Kerry County Council responsible for ‘serious breach’ of Gaeltacht planning law

Significant increase in number of complaints received by office of An Coimisinéir Teanga

 The council failed to implement a linguistic provision which was attached to An Bord Pleanála’s planning permission for a housing development, an inquiry found. Photograph: Joe O’Shaughnessy

The council failed to implement a linguistic provision which was attached to An Bord Pleanála’s planning permission for a housing development, an inquiry found. Photograph: Joe O’Shaughnessy

 

Kerry County Council was responsible for a “serious breach” of planning law when it failed to implement a language condition designed to protect the linguistic and cultural heritage of Gaeltacht areas, an Coimisinéir Teanga Rónán Ó Domhnaill has said.

Details of an investigation carried out by the Coimisinéir are outlined in his office’s annual report for 2019, which was published today.

The investigation found that the council failed to implement a linguistic provision which was attached to An Bord Pleanála’s planning permission for a housing development in Baile an Fheirtéaraigh in the Corca Dhuibhne Gaeltacht in 2004.

The condition meant that the owners or long-term tenants of 75 per cent of houses built in a development called Na Cluainte in Baile an Fheirtéaraigh would be required to demonstrate their fluency in the Irish language.

Following a complaint by a member of the public that this condition had not been met, Mr Ó Domhnaill initiated an investigation.

While the language condition was included in an agreement between the council and the developer, the investigation found that “there were fundamental faults in this agreement that rendered it not fit for purpose”.

Investigation

The investigation revealed that the construction commenced before an agreement was made with the developer about the language agreement, the provisions of the agreement were not appropriate to achieve its objective, and the actions taken to implement the agreement “demonstrated a lack of clarity, procrastination and a lack of commitment”.

“It was also clear that no long-term occupier was ever interviewed to determine their ability in Irish nor was any purchaser of any of the houses that had an Irish language requirement attached to it ever contacted for the purpose of ensuring that this requirement was fulfilled.”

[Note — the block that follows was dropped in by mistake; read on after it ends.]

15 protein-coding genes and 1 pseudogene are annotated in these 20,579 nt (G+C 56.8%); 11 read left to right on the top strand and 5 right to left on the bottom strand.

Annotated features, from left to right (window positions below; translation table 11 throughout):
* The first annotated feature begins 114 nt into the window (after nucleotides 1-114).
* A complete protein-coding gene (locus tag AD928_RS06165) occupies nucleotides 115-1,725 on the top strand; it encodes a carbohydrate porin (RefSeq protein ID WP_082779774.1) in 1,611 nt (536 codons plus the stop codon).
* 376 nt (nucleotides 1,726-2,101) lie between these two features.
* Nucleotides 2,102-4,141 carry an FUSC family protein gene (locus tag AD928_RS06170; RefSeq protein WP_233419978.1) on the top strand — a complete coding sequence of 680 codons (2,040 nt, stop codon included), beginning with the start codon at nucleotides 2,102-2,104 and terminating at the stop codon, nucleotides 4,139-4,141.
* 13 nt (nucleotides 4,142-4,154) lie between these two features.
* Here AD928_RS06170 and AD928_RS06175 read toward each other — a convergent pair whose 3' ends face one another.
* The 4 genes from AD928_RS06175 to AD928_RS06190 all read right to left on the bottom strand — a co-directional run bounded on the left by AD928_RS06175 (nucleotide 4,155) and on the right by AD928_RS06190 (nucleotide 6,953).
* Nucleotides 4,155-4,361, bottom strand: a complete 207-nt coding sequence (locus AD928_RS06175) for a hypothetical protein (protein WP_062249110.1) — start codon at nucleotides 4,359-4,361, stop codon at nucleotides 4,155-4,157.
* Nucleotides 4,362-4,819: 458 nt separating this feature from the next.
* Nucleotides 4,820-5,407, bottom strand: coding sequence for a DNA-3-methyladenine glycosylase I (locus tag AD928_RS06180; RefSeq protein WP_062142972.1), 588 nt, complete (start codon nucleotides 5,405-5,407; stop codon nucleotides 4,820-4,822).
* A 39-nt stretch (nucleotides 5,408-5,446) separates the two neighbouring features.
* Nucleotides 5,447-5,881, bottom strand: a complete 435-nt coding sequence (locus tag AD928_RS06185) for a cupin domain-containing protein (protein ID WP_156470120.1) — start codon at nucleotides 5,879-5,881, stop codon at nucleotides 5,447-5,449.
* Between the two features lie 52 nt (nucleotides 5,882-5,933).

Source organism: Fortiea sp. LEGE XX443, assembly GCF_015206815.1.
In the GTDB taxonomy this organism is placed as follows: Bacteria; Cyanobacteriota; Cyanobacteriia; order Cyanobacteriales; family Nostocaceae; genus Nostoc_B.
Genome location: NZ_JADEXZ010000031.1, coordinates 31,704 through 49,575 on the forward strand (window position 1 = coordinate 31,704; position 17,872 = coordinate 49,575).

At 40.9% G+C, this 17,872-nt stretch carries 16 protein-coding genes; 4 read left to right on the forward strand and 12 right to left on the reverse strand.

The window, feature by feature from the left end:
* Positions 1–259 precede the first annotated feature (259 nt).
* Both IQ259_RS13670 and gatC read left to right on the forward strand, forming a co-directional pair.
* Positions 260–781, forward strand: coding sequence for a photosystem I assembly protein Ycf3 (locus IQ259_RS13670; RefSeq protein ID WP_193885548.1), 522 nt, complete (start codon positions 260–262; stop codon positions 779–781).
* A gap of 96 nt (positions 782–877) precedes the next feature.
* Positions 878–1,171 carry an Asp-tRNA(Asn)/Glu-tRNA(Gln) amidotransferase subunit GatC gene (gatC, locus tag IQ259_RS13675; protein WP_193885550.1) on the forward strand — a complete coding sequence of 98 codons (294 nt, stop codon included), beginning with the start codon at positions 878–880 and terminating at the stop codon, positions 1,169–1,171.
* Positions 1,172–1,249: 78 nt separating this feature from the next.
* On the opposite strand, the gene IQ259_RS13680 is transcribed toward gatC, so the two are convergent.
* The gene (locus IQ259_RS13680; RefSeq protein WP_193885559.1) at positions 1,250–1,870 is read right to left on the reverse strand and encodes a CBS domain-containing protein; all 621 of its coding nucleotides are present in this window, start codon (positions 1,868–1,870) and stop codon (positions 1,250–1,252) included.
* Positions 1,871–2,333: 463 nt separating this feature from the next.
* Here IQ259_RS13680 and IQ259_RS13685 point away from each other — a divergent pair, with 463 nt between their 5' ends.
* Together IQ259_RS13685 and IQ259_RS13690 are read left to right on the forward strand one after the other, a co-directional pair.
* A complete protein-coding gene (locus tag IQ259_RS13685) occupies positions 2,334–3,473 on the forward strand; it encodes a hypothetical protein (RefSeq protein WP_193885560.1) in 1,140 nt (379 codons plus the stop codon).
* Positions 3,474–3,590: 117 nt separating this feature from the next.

It was recommended that the council inform the Coimisinéir’s office for the next five years of any planning permission granted in the Kerry Gaeltacht for large planning applications or applications in respect of three dwellings or more.

This was the first time an investigation was carried out relating to the application of a language provision of the Planning and Development Act 2000.

Mr Ó Domhnaill said the investigation was “important” due to the impact an increase in non-Irish speakers could have on “the future of Irish as a community language in the Gaeltacht”.

The Coimisinéir Teanga, whose role includes ensuring compliance by public bodies with statutory obligations under language legislation, warned of the dangers faced by Gaeltacht areas if laws that are meant to protect the Irish language are not implemented.

“There is a language crisis in the Gaeltacht as is and if the law to protect the Irish language in the Gaeltacht isn’t adhered to then it is clear the situation will deteriorate,” he said.

Complaints

“Not only is it the first time a language provision of that Act has been investigated, it also highlights a serious breach of the planning law by Kerry County Council . . . a breach of a law that is there to protect the use of the Irish language in the Gaeltacht,” he said.

An 11 per cent increase was recorded in the number of complaints received by the Coimsinéir Teanga’s office last year. This represented a “substantial increase” on the number of complaints made to the office in 2018, Mr Ó Domhnaill said.

A total of 704 complaints were made to the office about difficulties accessing services through Irish in 2019. Eighteen per cent of complaints came from Gaeltacht areas while 35.3 per cent came from the Dublin region.

The Coimisinéir Teanga attributed the increase to the continued difficulties citizens experience accessing public services through Irish.

“These difficulties occur as a result of insufficient personnel in the public service with competence in the Irish language and due to legislation that isn’t comprehensive enough.”